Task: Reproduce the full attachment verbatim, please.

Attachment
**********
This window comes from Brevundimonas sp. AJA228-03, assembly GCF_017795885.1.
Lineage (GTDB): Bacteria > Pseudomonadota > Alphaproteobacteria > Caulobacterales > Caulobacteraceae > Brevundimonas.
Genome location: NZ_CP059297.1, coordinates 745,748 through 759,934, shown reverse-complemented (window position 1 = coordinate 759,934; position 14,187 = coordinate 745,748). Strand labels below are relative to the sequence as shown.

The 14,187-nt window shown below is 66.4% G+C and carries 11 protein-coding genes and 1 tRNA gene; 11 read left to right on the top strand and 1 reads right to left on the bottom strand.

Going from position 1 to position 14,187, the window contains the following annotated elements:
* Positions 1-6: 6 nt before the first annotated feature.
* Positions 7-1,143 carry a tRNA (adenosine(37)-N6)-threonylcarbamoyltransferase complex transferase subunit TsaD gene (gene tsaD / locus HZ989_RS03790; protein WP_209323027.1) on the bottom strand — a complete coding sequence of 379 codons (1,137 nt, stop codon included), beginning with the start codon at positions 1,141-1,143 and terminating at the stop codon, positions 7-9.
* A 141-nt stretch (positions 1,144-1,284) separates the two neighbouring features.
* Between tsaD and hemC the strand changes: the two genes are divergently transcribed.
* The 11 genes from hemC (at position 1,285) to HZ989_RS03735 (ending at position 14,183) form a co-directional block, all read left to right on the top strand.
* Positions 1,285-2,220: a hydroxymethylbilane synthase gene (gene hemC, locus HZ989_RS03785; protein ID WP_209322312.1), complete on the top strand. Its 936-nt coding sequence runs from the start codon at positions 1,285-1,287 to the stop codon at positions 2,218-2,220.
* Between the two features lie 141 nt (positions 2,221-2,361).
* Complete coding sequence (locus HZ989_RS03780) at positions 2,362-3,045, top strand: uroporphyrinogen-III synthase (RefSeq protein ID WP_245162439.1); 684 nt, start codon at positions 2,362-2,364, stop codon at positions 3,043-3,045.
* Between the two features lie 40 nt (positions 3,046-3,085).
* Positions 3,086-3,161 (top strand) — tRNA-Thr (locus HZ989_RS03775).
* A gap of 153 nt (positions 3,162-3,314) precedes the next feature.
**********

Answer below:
This window comes from Brevundimonas sp. AJA228-03, assembly GCF_017795885.1.
Lineage (GTDB): Bacteria > Pseudomonadota > Alphaproteobacteria > Caulobacterales > Caulobacteraceae > Brevundimonas.
Genome location: NZ_CP059297.1, coordinates 745,748 through 759,934, shown reverse-complemented (window position 1 = coordinate 759,934; position 14,187 = coordinate 745,748). Strand labels below are relative to the sequence as shown.

The 14,187-nt window shown below is 66.4% G+C and carries 11 protein-coding genes and 1 tRNA gene; 11 read left to right on the top strand and 1 reads right to left on the bottom strand.

Going from position 1 to position 14,187, the window contains the following annotated elements:
* Positions 1-6: 6 nt before the first annotated feature.
* Positions 7-1,143 carry a tRNA (adenosine(37)-N6)-threonylcarbamoyltransferase complex transferase subunit TsaD gene (gene tsaD / locus HZ989_RS03790; protein WP_209323027.1) on the bottom strand — a complete coding sequence of 379 codons (1,137 nt, stop codon included), beginning with the start codon at positions 1,141-1,143 and terminating at the stop codon, positions 7-9.
* A 141-nt stretch (positions 1,144-1,284) separates the two neighbouring features.
* Between tsaD and hemC the strand changes: the two genes are divergently transcribed.
* The 11 genes from hemC (at position 1,285) to HZ989_RS03735 (ending at position 14,183) form a co-directional block, all read left to right on the top strand.
* Positions 1,285-2,220: a hydroxymethylbilane synthase gene (gene hemC, locus HZ989_RS03785; protein ID WP_209322312.1), complete on the top strand. Its 936-nt coding sequence runs from the start codon at positions 1,285-1,287 to the stop codon at positions 2,218-2,220.
* Between the two features lie 141 nt (positions 2,221-2,361).
* Complete coding sequence (locus HZ989_RS03780) at positions 2,362-3,045, top strand: uroporphyrinogen-III synthase (RefSeq protein ID WP_245162439.1); 684 nt, start codon at positions 2,362-2,364, stop codon at positions 3,043-3,045.
* Between the two features lie 40 nt (positions 3,046-3,085).
* Positions 3,086-3,161 (top strand) — tRNA-Thr (locus HZ989_RS03775).
* A gap of 153 nt (positions 3,162-3,314) precedes the next feature.